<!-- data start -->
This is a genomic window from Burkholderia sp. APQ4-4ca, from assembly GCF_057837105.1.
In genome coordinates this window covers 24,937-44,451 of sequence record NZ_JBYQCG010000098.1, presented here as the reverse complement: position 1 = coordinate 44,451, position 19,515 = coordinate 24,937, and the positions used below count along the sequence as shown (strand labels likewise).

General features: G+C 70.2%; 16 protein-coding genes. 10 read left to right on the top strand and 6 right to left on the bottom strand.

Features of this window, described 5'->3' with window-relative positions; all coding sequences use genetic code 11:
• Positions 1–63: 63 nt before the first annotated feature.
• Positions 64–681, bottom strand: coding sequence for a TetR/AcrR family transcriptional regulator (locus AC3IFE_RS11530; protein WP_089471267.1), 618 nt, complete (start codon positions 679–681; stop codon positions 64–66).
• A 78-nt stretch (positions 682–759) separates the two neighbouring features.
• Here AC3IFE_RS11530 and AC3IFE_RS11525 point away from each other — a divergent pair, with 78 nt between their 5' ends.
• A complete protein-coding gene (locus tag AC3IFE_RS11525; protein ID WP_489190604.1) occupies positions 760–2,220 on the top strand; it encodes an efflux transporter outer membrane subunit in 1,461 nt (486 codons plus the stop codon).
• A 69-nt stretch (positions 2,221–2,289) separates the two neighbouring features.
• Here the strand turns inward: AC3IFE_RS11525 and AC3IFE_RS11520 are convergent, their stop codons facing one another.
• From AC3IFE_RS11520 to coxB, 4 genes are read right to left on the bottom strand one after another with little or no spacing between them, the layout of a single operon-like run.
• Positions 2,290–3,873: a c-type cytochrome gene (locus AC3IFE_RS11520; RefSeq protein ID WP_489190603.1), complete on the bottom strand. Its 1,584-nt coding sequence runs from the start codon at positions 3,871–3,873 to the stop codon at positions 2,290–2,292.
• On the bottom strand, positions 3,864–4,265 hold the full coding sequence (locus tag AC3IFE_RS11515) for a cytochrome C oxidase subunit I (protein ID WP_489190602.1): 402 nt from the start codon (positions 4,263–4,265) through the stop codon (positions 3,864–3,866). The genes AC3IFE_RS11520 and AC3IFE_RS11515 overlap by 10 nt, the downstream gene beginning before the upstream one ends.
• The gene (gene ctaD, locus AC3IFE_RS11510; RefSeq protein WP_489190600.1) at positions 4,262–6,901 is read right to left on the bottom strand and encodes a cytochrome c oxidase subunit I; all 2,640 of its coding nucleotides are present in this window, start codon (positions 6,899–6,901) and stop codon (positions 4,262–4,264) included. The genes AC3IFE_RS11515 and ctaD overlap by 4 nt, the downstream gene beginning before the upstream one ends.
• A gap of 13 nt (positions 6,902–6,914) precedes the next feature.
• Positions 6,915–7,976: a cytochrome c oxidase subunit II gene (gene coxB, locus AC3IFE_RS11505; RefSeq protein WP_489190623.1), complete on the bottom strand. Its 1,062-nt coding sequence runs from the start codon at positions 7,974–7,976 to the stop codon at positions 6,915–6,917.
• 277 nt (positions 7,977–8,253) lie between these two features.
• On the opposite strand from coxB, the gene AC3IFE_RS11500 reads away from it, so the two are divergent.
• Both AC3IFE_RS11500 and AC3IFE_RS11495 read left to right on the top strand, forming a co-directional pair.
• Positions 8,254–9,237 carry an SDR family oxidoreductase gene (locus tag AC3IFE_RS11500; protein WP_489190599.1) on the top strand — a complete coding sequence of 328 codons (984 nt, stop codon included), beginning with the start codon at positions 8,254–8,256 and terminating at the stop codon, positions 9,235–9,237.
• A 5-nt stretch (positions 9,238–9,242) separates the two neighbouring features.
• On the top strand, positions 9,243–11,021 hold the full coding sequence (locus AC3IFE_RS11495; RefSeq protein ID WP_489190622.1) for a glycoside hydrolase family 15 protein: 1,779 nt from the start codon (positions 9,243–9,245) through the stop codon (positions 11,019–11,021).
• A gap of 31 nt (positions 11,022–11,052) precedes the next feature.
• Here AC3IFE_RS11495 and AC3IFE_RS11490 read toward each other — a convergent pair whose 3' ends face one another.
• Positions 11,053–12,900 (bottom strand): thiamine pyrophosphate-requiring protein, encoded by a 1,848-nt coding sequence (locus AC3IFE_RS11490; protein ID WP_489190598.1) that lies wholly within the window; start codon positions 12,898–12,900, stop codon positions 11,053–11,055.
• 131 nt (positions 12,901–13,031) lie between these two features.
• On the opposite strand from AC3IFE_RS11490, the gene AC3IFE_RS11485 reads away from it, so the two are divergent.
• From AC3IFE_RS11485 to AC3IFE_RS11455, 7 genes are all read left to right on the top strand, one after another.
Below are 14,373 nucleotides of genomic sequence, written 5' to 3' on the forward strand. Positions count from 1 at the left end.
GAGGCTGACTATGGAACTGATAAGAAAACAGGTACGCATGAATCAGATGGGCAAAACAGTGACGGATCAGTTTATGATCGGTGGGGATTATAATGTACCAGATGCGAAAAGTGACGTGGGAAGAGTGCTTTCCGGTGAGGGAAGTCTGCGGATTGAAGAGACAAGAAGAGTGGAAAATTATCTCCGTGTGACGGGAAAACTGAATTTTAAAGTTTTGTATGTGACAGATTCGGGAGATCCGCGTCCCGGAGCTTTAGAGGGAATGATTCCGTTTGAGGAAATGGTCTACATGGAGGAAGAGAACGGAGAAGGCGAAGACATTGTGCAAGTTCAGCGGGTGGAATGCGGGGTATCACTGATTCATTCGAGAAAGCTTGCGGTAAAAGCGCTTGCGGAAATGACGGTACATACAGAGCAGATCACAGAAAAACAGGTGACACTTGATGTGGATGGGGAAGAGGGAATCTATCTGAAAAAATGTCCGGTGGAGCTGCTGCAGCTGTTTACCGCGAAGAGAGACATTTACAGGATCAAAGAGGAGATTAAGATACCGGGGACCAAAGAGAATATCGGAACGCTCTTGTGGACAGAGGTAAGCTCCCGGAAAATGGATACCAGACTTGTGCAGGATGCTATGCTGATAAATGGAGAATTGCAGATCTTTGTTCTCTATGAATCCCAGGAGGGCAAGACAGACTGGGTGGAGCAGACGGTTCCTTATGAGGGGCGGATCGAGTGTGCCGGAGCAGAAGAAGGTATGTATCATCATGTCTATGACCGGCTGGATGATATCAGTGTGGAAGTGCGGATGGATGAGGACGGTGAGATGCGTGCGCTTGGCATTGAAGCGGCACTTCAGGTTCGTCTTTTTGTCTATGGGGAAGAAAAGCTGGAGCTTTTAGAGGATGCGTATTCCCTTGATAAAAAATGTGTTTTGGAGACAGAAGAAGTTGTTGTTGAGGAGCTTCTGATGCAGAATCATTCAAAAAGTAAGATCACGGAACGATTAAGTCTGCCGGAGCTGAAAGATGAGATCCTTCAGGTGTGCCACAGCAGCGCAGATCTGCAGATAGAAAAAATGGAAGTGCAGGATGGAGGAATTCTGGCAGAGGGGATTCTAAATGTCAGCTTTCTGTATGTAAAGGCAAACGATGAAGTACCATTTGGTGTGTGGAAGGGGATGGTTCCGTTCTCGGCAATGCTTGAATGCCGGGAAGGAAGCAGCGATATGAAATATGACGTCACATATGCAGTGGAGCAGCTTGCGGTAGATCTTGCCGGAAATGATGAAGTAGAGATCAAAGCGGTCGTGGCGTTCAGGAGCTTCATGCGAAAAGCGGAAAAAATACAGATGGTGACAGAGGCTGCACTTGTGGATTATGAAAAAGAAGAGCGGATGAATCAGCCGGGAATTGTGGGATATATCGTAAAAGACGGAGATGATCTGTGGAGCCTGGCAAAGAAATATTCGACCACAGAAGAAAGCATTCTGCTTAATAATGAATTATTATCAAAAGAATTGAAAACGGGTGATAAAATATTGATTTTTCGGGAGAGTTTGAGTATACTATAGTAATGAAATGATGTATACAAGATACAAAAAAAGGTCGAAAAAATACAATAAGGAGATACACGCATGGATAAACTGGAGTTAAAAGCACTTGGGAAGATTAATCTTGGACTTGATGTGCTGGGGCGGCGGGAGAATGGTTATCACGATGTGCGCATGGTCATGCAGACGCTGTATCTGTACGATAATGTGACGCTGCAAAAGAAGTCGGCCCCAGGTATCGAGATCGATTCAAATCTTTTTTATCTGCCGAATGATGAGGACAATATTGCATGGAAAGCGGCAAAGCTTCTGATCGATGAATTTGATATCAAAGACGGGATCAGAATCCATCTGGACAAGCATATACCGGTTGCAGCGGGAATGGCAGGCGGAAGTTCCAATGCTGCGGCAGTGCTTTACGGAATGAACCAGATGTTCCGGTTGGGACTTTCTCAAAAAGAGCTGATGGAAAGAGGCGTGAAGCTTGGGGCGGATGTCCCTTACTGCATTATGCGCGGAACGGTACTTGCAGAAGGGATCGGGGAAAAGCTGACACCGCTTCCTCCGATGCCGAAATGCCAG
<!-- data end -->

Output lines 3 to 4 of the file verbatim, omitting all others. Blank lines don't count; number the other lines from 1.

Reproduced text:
General features: G+C 70.2%; 16 protein-coding genes. 10 read left to right on the top strand and 6 right to left on the bottom strand.

Features of this window, described 5'->3' with window-relative positions; all coding sequences use genetic code 11: